When her family moves overseas, Sakura has difficulty adjusting. She struggles with a new language and misses her grandmother. When at last springtime arrives, a beautiful surprise awaits her.

For teachers, here’s a discussion guide filled with goodies (many thanks to the superheroes at Tundra Books for this).



“There are some children’s books that inspire people of all ages with their profundity, and Sakura’s Cherry Blossoms is no exception.” —Brooklyn Daily Eagle

“[A] heartwarming story of the ephemeral, the eternal nature of love, friendship, cherry blossoms, and stars.” —Booklist (starred review)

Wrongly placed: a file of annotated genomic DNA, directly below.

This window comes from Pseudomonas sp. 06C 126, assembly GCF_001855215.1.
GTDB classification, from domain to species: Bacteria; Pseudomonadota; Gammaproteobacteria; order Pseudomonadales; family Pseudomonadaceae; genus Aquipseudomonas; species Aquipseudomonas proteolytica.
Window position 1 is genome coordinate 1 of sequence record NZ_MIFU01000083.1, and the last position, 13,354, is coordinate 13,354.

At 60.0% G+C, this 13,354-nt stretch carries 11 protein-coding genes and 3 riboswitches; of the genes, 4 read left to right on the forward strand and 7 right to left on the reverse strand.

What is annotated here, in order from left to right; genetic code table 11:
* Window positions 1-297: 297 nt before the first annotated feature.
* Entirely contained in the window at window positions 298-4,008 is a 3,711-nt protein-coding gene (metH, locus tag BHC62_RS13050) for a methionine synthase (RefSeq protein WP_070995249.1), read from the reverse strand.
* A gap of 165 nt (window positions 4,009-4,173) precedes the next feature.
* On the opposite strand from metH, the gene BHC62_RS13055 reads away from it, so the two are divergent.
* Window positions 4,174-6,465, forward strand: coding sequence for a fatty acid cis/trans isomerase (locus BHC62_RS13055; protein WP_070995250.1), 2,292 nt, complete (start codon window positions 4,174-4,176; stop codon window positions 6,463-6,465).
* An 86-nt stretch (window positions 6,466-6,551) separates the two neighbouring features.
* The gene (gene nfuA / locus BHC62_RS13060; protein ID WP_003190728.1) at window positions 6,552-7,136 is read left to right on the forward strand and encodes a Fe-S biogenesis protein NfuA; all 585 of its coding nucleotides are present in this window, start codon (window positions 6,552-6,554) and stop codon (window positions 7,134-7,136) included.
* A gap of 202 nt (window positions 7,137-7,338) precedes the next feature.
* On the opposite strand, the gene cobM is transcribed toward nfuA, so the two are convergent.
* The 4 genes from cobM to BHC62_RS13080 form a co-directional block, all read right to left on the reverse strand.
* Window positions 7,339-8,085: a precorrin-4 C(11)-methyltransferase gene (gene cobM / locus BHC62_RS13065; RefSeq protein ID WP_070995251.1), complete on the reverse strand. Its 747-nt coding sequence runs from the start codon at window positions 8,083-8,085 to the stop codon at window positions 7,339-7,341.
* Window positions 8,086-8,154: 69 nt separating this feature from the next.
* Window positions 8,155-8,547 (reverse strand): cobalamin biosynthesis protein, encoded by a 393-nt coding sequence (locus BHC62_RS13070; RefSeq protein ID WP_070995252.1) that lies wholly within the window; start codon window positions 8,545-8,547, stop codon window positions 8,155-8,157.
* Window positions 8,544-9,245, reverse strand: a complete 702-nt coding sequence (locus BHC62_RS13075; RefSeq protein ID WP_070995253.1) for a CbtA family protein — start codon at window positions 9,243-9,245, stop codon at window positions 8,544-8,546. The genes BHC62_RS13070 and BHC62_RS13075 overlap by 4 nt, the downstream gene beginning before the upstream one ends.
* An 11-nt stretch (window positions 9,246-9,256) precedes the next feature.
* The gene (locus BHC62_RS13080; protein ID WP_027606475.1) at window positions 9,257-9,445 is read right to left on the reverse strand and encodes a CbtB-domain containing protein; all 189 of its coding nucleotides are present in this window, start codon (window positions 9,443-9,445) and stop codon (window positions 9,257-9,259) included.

“Full of beautiful lyrical language, Weston captures both grief and the immigrant experience with subtly and empathy, and Saburi brings the landscapes to life with her beautiful, textured illustrations.” —Bear and Mouse Read

“Weston and Saburi’s artistic expressions align on the page in a complementary way, highlighting the bonding experiences of family, friendship, natural beauty and, of course, Sakura’s cherry blossoms.” —Shelf Awareness

“Writing in a series of tanka poems, Weston addresses the difficulty of moving to a new country and the loss of a loved one with warmth and compassion.” —Kirkus Reviews

“Weston combines a look at Japanese customs, a meditation on loss, and observations on adjusting to a new country in this wistful tale.” —Publishers Weekly

“Captures the sense of loneliness, disconnection and culture shock people can experience in a new environment, and gently depicts the gradual healing process, culminating in Sakura blossoming with renewed energy, wisdom, and happiness.” —Deakin Review of Children’s Literature